How would a new board be certain to implement policies that are desirable?
Much of the criticism of the current board centers around the fact that it was a) appointed by a mainstream, pro-business Democratic governor (and confirmed by a like-minded Senate), who doesn’t necessarily share the values and goals of either the political right, or of many on the left; and b) it is stuffed with business leaders and other “model citizen” types–folks who have demonstrated skills in things like management, law, or finance (and can be counted on not to pee on the carpet), but who may lack understanding of, or empathy with, communities that TriMet is charged with serving–particularly underprivileged riders. Many who advocate changing how the board is selected, do so out of a desire to alter the board’s composition.
The advice “be careful what you wish for”, arguably applies here–especially for TriMet’s critics on the left.
A Metro Council takeover is the easiest means to imagine happening–the current Council’s reluctance notwithstanding. Metro already has the legal right to do so. However, the Metro Council, after all, has a similar overall political lean as does the governor’s office. Tom Hughes is (much like Kitzhaber) a pro-business Democrat who is not afraid to give the environmental community the back of his hand. Metro does have more ardent liberals like Bob Stacey on board, but it’s political center of gravity is well within the Democratic Party mainstream, and more in tune with elite politics than the populist variety. (I’m actually surprised that no Tea Partiers have managed to get elected to the Metro council, particularly from the suburban districts–sooner or later, I expect AFP or similar groups to bankroll an insurgent run for the council–particularly in District 2). And keep in mind–many of the controversial decisions that TriMet gets blamed for were actually driven by Metro and the various municipal governments.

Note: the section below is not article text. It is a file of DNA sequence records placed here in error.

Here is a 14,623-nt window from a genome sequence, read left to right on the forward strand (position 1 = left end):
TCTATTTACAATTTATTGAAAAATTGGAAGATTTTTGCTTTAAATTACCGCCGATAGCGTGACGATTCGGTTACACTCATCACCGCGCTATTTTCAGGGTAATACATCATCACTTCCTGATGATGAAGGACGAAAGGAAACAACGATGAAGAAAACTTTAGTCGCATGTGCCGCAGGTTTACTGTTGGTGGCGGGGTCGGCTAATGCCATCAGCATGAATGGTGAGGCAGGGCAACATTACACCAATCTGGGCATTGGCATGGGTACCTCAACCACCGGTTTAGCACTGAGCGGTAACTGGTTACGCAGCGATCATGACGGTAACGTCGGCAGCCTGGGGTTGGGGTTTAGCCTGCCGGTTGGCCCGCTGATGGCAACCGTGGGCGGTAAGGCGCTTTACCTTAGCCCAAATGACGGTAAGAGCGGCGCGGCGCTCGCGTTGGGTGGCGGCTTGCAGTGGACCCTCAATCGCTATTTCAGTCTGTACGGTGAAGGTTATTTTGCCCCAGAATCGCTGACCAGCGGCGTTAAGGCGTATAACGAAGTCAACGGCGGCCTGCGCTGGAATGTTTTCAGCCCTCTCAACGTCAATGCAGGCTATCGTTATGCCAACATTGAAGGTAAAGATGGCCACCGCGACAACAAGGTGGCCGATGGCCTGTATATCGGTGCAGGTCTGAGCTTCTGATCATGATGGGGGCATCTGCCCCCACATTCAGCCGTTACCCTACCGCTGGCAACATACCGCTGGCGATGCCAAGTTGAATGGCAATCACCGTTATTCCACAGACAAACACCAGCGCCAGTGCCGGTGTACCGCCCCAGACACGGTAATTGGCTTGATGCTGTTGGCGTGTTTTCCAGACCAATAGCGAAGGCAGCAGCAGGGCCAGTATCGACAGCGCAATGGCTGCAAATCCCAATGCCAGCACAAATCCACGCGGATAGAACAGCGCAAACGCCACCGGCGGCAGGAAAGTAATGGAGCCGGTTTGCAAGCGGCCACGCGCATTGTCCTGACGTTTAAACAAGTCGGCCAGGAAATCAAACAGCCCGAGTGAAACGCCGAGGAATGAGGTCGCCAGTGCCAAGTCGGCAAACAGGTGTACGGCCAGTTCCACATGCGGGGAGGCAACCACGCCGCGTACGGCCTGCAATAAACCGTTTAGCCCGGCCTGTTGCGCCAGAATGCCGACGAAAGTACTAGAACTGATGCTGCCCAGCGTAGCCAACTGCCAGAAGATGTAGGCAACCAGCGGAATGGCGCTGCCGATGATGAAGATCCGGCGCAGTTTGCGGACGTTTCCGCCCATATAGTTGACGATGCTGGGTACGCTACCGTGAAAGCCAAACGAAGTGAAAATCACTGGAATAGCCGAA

Depending on how district boundaries were drawn, a directly-elected TriMet board would likely have a similar composition as the Metro Council–and could potentially be gerrymandered to be dominated by the suburbs; the TriMet service district has a population of 1.5 million, but the city of Portland is only around 500k.
Other arrangements that I’ve seen proposed are likely unconstitutional. One such proposal is a board elected by pass-holders, but excluding those from participation who don’t use the system. While this would undoubtedly produce a rider-friendly board, it also undoubtedly flies in the face of the one-man-one-vote principle. If TriMet were private (or quasi-private), it might have greater freedom on how its governance is structured, but going that route would deprive the agency of the plenary powers of government–most notably taxation; an agency that still depended on elected officials for revenue could not be truly independent of them.
One other possibility might be legal restrictions on who may serve on the board–other boards and commissions that the governor appoints may have restrictions on composition. (The Oregon Transportation Commission, who oversees ODOT, is required to be politically and geographically diverse, for instance). Legislating requiring that some number of TriMet board members be transit users (or even carless), or have professional expertise in transit planning or related fields, could be introduced. (Personally, I wouldn’t mind a ban on anyone involved in real estate from being on the board, but that’s not going to happen, and likely not legal). For a long time, the board traditionally had a labor representative, a tradition broken only recently when Lynn Lehrbach of the Teamsters was replaced with a nominee with no union background.